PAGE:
temperature gradients toward the center from both sides of the lake. The lake
center is taken as the center of the Cartesian coordinates (Figure 52). The
lake is rotating with angular velocity Q, (component of the earth's rotation nor
mal to the lake surface) about its vertical axis, which is antiparallel to the
gravitational force. The horizontal surface of the lake is considered free
with no wind stresses. The mean flow is assumed to be zonal, thus the basic
geostrophic thermal gradient relation is satisfied. All specifications of nomen
clatures are summarized in Table. 5l»
The governing equations of the lake model are then as follows:
q^.V^q* + 2nk X q* + i V^p»  ag(T^  T )k = AV»^J% (l)
AqV^^T'  q*V'T^ = 0, (2)
V»q^ = 0, (5)
6h
which are respectively the NavierStokes equations of motion, the energy equa
tion, and the continuity equation of the flow field. Note that the V and V*^
are twodimensional gradient and Laplace operators. The above equations are,
by axisymmetry, independent of Y. The boundary conditions are
T' = T , q' = at z' = 0, (k)
T' = (1  cos 2jtX')AT + T , ~^ = o at z = 7 (5)
2 o oz
i = , q'  at x= +1 L, (6)
which imply that a horizontal temperature profile of the form of an inverse
cosine curve is impressed upon the surface of the fluid of the lake, and the
lake is insulated at both edges with only a slight conduction between the lower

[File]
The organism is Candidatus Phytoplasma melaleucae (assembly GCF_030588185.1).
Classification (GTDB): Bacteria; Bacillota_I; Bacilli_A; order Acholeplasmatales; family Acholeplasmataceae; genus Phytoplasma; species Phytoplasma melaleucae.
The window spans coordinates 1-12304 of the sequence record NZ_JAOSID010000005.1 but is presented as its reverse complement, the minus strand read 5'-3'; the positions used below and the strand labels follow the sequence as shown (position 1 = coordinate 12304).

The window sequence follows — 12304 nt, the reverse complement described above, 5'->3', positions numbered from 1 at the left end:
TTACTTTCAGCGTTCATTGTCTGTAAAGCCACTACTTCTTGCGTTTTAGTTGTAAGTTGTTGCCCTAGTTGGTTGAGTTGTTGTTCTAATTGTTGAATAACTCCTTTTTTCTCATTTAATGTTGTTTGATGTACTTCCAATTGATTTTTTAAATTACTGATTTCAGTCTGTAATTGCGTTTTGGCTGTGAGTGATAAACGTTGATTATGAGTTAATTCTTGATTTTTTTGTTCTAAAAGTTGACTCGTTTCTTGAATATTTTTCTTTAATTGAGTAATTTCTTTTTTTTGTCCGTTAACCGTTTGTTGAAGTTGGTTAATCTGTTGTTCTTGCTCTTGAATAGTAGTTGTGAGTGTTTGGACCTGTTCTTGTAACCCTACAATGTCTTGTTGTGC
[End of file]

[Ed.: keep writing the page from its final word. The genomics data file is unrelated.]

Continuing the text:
portion of the lake sides to the deeper layer of the earth. These differential
equations together with all boundary conditions are coupled high order and
nonlinear. Analytical direct mathematical solutions are very difficult. There
fore, some approximate approaches capable of making the equations more tractible
are preferred.
Nondimensional Equations
It is convenient in the approximate method to introduce nondimensional
variables and parameters. The following unprimed nondimensional variables are
defined:
rri t _ rp
L ^ D ^ AT ^ ^ C C^p ^
o
where C has the dimension of velocity. Since in our basic assumption the mean
flow field is in geostrophic thermal gradient equilibrium, then the geostrophic
thermal gradient relation:
20 — = ag —
dz "=" dx
leads to
agD
c =
^^^'Sx _ ggPAT
20, 2nL '
where D is the depth of the fluid.
65
Substitute all nondimensional variables into equations (l), (2), and (5)
with the change of vertical dimension D to the same dimension as the horizontal^
L, but using 2=7, the depth to length ratio^ to denote the free surface, the
governing equations become:
p(qV)q + k X q  kT + pVp = eS^q, (T)
gV^T  crpqVT = 0, (8)
Vq = 0, (9)
where
p _ ^ ^ is the nondimensional thermal Rossby number as the (h)
^ ^ of Hide^s (ISSk) parameter
e = p is the nondimensional Ekman number
a = A/Aq is the eddy Prandtl number
Both p and e are very small number and a has the order of unity. The fluid is
now bounded in
<x<7: ^0<z<7 where 7=7 ,
and boundary conditions are
q  , T = at z = 0, (lO)
■^0 ,T=(1 cos 2tix) at z = 7 (H)
oz 2
rVr 1
q = on the side boundary and ■T: = Oatx = +— . (12)
Since p is small, the ordinary perturbation method can be used. We may intro
duce a stream function by letting
66
t" =  JX Vt(xZ) + €"M y (13)
where the horizontal zonal velocity v is much greater than the meridional
velocity, u, and the vertical velocity, w, which will appear in the following
sections.
Expand all the variables as powers of p as
vn n (n)
^ n=0 "^ ^
n=0 ^
n=0 ^
where the superscript n denotes the nth order of p expansion. Equate terms in
the powers of p. The zeroth p order equations are: